6. I believe your mental disconnect comes from the fact that humans kill animals to survive. They are, by nature, designed to kill animals. Just like any other carnivore or omnivore. And even herbivores occasionally kill and eat other animals for the nutrients required to survive. (Even deer, a by-nature herbivore, will and do kill and eat other small animals and birds for required nutrients.)

    Unless humans somehow magically evolved to be became totally unnatural vegans (as no animal on earth doesn’t kill and eat other animals, and even vegans destroy billions of animals every year for their vegan dinner-plates, yet somehow conveniently ignore this fact), then humans will always be killing other animals. It’s just a matter of degree in how those animals are killed.

    Would you arrest and convict a killer-whale for tossing a seal into the air and playing with it until it dies? Would you arrest and convict a cat that tortures an animal to death for hours and then leaves it to screech to death with its skin ripped off of its body until all the “fun” has drained out of a cat’s tormented play-toy? How about the owner of that cat that allows and encourages their cat to torture to death other animals? Shouldn’t they be rotting in prisons too?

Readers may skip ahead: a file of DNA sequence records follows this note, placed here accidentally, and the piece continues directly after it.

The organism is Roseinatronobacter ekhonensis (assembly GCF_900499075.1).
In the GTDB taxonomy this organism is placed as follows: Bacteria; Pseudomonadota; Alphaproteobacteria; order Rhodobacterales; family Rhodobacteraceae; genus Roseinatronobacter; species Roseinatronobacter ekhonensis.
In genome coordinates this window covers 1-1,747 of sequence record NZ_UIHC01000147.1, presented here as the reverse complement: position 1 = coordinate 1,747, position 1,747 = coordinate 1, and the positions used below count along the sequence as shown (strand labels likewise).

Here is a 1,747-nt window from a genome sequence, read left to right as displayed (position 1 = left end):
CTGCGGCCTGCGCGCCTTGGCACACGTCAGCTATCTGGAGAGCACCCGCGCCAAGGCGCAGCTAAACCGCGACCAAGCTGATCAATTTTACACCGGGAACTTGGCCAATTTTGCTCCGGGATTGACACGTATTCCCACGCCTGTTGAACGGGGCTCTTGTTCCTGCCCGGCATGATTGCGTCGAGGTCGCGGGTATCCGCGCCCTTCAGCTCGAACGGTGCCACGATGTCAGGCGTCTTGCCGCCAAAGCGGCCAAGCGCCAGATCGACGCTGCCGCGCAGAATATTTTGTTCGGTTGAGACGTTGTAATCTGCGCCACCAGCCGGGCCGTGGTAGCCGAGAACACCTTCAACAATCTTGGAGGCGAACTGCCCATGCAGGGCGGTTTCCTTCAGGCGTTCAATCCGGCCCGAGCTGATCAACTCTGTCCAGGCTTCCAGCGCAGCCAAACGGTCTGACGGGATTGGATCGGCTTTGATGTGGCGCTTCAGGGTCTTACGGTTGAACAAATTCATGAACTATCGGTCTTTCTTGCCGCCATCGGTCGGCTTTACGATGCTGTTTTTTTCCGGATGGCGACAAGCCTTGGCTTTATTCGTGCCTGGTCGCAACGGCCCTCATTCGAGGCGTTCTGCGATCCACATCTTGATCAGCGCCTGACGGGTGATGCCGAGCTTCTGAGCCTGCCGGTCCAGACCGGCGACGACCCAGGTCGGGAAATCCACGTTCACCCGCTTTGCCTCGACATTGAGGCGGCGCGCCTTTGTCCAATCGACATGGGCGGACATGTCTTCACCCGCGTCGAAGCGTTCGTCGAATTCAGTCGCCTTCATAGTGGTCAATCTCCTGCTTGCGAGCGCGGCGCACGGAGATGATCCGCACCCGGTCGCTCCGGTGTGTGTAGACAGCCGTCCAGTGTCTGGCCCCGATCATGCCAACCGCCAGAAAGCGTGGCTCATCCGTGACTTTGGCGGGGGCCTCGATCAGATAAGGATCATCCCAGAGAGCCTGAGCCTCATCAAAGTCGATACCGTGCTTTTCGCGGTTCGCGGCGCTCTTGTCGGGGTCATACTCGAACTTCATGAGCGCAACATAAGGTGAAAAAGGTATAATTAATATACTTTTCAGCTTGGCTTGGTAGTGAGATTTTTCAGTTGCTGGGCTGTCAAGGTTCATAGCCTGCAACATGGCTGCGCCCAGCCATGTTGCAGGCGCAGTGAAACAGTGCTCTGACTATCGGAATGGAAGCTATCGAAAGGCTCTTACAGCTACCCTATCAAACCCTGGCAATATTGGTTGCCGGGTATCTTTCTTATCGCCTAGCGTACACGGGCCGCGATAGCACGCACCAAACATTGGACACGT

Dog owners that allow and encourage their dogs to attack and kill other animals (if not a licensed hunting-dog during hunting season) end-up having their dogs destroyed, all their vehicles and hunting-gear confiscated, and then they are thrown in prison. Why not a cat-owner who does the same by using their cat to torture and kill other animals? Of course they should, but in your ignorant and biased blindness you won’t see it that way.

    This is why animal “abuse” cases take so long. It is a gray area of the law where only mewling pavement-brained simpletons’ opinions drive the convictions beyond the bounds of what is and is not natural for omnivore humans to do. You’d be convicting millions of people of animal abuse every day if you weren’t more concerned about the price of that bucket of chicken or fast-food burger you enjoy every day. But because it is a cat, all of a sudden how an animal suffers or dies now somehow matters to you.

  7. I would like to see some attorney’s weigh in on this. Even getting them to the point of prosecution does not happen. When there is solid evidence and the law enforcement chooses not to take the case to court, why? Cruelty is laid out in the books concerning animal law and yet it seems the perp gets a lesser charge and why? I have far more questions than answers.